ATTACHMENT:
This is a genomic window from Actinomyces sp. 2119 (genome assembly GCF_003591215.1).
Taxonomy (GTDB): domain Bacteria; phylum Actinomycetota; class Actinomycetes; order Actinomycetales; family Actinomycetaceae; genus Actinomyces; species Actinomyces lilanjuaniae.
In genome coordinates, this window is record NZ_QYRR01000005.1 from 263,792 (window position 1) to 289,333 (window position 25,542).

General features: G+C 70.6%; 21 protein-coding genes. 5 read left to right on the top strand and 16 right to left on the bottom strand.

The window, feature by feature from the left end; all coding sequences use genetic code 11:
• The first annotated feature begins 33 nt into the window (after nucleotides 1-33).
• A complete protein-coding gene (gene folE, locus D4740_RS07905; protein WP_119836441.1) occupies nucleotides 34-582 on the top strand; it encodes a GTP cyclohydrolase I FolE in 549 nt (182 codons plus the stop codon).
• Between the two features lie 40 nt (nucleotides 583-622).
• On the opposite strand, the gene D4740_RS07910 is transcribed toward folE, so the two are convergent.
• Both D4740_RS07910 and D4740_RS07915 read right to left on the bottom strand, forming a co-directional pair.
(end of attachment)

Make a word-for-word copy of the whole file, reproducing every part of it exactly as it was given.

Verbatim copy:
This is a genomic window from Actinomyces sp. 2119 (genome assembly GCF_003591215.1).
Taxonomy (GTDB): domain Bacteria; phylum Actinomycetota; class Actinomycetes; order Actinomycetales; family Actinomycetaceae; genus Actinomyces; species Actinomyces lilanjuaniae.
In genome coordinates, this window is record NZ_QYRR01000005.1 from 263,792 (window position 1) to 289,333 (window position 25,542).

General features: G+C 70.6%; 21 protein-coding genes. 5 read left to right on the top strand and 16 right to left on the bottom strand.

The window, feature by feature from the left end; all coding sequences use genetic code 11:
• The first annotated feature begins 33 nt into the window (after nucleotides 1-33).
• A complete protein-coding gene (gene folE, locus D4740_RS07905; protein WP_119836441.1) occupies nucleotides 34-582 on the top strand; it encodes a GTP cyclohydrolase I FolE in 549 nt (182 codons plus the stop codon).
• Between the two features lie 40 nt (nucleotides 583-622).
• On the opposite strand, the gene D4740_RS07910 is transcribed toward folE, so the two are convergent.
• Both D4740_RS07910 and D4740_RS07915 read right to left on the bottom strand, forming a co-directional pair.